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We Spend Time at the 35th Annual Trans Am Nationals
It’s no secret that our staff is some the most passionate car people in the industry. We love cars of all stripes, but there’s a few of us who really love Firebirds and Trans Ams. We’ve had several Firebird project cars in our AutoCentric Media stables over the last few years, and at least to your author, is one of our favorite cars of all time.
So in August of every year, we make it a point to visit the Trans Am Nationals in Fairborn, Ohio. It’s a show that’s open to all Pontiac Firebirds built between 1967-2002. There’s a weekend-long car show, drag racing event on Thursday, and a cruise to nearby Tipp City on Saturday, where roughly 500 Firebirds converge on a small town that resembles Mayberry.
The main show is held at the Holiday Inn hotel in Fairborn, while the drag racing event is hosted at Kil-Kare Raceway in Xenia, Ohio. The drag racing is merely for fun, for those who want to participate. The show at the hotel is judged, however, where there are several classes for each generation and segments of the cars.
For 2019, it was set up slightly differently, as the emphasis was on all of the Anniversary Edition Trans Ams. Considering it was the 35th-annual show, as well as being a year that ended in “9′ — the first year for the Trans Am was 1969 — it ended up being one of the highest attendance the show has seen in a long time. A total of 485 cars were registered, and these were some of the most beautiful examples of these cars from all over the country.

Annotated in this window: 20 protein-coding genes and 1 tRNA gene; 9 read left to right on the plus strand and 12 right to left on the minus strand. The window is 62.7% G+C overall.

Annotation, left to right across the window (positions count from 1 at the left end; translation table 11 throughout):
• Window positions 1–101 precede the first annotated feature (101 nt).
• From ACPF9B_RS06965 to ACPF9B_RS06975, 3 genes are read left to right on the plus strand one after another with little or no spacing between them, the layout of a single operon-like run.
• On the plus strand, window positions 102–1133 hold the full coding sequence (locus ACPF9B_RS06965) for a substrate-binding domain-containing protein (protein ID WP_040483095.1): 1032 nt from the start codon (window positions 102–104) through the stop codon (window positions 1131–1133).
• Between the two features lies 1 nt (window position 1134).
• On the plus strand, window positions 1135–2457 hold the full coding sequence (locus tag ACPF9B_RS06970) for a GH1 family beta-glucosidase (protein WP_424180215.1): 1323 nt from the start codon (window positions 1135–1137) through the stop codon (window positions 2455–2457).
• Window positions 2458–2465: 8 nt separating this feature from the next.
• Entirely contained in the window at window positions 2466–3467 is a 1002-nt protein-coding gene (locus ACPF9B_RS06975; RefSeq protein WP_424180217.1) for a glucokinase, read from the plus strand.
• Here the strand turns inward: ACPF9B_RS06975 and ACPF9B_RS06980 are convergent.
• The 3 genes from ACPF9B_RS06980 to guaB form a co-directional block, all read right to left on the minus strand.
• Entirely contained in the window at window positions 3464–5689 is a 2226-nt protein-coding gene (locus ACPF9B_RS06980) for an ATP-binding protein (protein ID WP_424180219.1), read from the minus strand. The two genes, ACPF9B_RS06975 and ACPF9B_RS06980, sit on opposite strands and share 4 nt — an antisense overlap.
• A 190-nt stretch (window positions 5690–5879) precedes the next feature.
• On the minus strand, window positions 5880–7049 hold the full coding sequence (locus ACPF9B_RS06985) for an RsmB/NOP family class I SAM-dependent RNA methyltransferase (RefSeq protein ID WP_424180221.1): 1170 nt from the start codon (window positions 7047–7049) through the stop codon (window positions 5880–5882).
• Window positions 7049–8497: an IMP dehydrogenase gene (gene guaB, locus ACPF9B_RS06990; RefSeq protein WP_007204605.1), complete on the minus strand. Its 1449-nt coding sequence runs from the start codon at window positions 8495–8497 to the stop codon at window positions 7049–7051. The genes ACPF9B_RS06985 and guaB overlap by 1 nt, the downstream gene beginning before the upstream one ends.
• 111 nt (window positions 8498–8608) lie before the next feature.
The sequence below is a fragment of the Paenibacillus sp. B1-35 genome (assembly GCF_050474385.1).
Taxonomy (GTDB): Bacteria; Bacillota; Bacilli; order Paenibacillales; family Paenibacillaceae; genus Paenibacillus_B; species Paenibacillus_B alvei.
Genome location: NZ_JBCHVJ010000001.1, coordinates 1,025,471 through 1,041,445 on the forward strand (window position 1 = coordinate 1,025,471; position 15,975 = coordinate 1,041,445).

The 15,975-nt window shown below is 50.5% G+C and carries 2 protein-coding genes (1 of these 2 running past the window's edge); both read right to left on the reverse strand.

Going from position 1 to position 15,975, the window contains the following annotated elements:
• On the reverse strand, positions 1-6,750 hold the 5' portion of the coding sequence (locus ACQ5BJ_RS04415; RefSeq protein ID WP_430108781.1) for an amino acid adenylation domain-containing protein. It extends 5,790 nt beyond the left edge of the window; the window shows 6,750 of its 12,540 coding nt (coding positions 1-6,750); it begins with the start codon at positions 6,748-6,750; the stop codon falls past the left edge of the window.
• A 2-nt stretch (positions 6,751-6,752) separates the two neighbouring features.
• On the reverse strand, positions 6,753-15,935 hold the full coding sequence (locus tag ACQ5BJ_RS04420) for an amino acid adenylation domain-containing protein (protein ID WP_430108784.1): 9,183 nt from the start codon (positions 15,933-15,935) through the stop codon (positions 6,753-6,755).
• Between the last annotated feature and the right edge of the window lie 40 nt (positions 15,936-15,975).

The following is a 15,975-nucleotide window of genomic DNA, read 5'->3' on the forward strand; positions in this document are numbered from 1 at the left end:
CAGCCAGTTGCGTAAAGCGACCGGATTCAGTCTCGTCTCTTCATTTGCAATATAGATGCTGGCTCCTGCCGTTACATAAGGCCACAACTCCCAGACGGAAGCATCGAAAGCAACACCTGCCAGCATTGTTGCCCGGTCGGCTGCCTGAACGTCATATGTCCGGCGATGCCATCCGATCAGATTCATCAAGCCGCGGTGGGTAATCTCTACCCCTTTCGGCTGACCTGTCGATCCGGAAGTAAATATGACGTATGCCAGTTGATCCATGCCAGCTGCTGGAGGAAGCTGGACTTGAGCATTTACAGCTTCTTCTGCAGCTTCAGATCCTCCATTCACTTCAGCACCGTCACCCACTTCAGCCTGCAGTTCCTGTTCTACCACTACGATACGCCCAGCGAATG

Tech Line, Registration and Car Wash Area
With over 485 Firebirds coming through the gate, it was a welcome surprise to see such a well-organized vent. Typically, when there’s a show just catering to a particular model of car, it’s usually just a bunch of guys (and gals) hanging out, shooting the breeze, without any rhyme or reason to it. Not so with the Trans Am Nationals.
With nearly four decades beneath their belts, the show organizers ensure a fun, safe and family-friendly atmosphere for all those that attend. There’s 24-hour security on the premises, and everyone who attends are fellow car guys, so there’s no real risk of anyone damaging, leaning on, or generally being disrespectful to the cars. In fact, the show is so accommodating, that tech lines are swift, to the point, friendly and professional, and there’s even a spot dedicated to those who want or need to wash their cars before they enter the show — you don’t see that often!
Registration is around $50 to enter every year, and the tech sheet is easy to complete. Registration staff are all Firebird owners themselves, so they know exactly what they’re looking at with each car, as to not put you in a class that’s not applicable for your particular vehicle.
Oh, and for the last few years, they’ve added a work-in-progress/daily-driver class. So even if your car isn’t looking showroom fresh, there’s certainly a place for your car in the show — a welcome addition to those who just want to participate without feeling they’re being overlooked, or that their car “isn’t nice enough.”
1989 Turbo Trans Am Reunion
The 35th Annual Trans Am Nationals also hosted a celebration of the ’89 Turbo Trans Am (TTA) — which in itself, celebrated thirty years since it was produced. Some of the finest examples in the country attended, a total of 30, not including the example that’s been in the GM Heritage Collection for many years — more on that in a minute.
Put together by Chad Dickey, it was simply amazing to get so many of the ’89 TTAs in one place, which helped push the overall show attendance to a level it hasn’t seen in over a decade. While we were in town, we coordinated with Chad, as well as other attending automotive media folk, and coordinated a shoot featuring all of the cars that attended in one spot. Twenty-nine cars turned up, with two from the show missing out, but overall, it was a great time.
An absolute can’t-miss of the event was the unveiling of the 1978 Trans Am “Silverbird” race car that was on display throughout the weekend. Originally raced in the late ’70s and early ’80s, it was built and campaigned by Herb Adams and VSE, and was a staple on the road courses all over North America back then. The paint scheme was designed by John Schinella, which was lent heavily to the ’79 10th-Anniversary Trans Am for the following model year.